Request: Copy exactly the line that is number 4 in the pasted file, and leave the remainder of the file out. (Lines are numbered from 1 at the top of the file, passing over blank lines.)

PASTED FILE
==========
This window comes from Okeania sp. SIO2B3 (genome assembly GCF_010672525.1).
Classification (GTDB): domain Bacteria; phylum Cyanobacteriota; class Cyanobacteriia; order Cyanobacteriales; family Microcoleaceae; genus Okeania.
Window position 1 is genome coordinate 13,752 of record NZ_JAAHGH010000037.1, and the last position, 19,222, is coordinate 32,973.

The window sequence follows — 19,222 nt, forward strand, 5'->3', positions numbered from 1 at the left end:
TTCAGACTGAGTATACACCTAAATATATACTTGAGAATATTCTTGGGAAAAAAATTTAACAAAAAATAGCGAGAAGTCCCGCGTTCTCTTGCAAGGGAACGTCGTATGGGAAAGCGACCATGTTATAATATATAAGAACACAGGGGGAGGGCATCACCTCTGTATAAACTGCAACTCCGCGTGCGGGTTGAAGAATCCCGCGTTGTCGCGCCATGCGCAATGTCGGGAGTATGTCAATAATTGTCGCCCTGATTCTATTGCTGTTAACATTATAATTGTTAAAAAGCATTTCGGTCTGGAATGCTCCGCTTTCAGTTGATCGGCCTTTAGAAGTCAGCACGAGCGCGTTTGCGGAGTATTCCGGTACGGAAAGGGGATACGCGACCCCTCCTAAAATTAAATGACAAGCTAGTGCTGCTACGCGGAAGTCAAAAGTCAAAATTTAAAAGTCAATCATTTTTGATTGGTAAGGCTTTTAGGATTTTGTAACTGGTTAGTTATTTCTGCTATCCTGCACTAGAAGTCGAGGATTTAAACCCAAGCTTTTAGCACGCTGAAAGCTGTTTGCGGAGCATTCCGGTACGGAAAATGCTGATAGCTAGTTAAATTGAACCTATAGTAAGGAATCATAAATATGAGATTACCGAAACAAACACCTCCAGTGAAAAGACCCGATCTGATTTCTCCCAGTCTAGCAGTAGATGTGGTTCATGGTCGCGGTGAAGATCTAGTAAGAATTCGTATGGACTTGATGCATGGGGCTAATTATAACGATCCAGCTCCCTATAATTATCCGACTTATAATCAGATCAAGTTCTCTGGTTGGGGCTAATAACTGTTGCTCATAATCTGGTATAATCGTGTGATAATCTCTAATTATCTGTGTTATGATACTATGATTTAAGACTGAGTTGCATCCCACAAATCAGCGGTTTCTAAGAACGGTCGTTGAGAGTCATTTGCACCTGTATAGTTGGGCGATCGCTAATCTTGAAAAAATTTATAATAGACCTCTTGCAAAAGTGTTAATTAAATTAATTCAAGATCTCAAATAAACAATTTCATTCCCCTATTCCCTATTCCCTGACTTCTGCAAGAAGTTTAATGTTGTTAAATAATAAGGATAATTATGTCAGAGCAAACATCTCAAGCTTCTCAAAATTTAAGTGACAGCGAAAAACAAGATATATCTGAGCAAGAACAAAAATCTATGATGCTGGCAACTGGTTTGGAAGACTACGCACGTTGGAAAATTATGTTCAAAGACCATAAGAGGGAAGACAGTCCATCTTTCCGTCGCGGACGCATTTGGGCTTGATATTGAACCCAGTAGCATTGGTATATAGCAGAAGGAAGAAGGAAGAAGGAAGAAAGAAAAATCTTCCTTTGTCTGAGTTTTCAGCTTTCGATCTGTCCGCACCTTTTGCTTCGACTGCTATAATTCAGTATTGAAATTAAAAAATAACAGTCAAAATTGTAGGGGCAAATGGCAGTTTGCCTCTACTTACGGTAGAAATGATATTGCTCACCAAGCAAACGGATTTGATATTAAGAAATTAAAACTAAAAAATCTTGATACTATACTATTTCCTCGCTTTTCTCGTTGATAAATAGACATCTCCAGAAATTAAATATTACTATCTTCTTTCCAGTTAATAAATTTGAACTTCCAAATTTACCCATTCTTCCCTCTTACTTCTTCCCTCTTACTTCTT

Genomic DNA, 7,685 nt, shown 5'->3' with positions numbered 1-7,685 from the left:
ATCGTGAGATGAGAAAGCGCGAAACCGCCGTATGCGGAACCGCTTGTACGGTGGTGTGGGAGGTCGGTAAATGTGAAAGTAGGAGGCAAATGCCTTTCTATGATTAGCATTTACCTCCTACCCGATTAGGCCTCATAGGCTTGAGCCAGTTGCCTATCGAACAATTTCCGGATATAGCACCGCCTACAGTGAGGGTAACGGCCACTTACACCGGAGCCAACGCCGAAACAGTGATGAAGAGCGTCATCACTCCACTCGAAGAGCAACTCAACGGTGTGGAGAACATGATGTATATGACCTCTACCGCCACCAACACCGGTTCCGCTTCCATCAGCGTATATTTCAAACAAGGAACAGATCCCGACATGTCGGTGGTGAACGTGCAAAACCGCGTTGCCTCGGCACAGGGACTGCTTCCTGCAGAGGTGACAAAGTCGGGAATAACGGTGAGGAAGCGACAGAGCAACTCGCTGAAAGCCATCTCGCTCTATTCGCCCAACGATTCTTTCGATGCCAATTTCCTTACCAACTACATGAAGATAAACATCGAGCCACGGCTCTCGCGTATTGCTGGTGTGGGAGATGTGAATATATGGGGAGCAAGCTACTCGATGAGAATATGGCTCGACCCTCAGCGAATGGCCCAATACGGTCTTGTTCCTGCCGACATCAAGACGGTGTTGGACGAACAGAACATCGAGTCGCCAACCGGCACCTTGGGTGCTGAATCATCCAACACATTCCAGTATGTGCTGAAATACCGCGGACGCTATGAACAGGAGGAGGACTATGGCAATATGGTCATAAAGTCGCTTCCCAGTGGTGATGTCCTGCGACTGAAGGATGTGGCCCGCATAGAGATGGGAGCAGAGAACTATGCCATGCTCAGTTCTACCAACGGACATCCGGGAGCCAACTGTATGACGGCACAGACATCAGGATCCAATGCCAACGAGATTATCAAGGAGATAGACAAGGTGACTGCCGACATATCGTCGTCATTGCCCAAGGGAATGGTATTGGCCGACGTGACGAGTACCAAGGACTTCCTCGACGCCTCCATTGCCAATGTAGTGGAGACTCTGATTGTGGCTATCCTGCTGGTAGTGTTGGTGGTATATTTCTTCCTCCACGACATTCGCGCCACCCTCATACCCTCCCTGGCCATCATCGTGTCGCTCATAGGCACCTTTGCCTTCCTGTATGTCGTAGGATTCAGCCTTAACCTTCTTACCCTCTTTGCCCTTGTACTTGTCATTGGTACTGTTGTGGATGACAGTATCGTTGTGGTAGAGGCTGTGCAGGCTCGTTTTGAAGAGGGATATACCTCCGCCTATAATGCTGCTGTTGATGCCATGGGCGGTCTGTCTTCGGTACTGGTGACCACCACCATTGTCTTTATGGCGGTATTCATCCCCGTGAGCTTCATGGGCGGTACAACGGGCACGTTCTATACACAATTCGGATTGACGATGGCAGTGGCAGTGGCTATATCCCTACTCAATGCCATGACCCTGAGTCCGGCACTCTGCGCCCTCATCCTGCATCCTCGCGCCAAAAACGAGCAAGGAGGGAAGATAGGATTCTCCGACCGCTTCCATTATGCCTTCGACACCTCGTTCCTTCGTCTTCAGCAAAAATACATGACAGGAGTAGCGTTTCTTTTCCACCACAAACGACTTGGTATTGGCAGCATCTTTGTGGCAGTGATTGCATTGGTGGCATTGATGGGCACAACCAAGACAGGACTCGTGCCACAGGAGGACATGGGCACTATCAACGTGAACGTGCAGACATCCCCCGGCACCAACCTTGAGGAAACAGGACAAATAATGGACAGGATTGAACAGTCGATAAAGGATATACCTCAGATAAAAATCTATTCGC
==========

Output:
The window sequence follows — 19,222 nt, forward strand, 5'->3', positions numbered from 1 at the left end: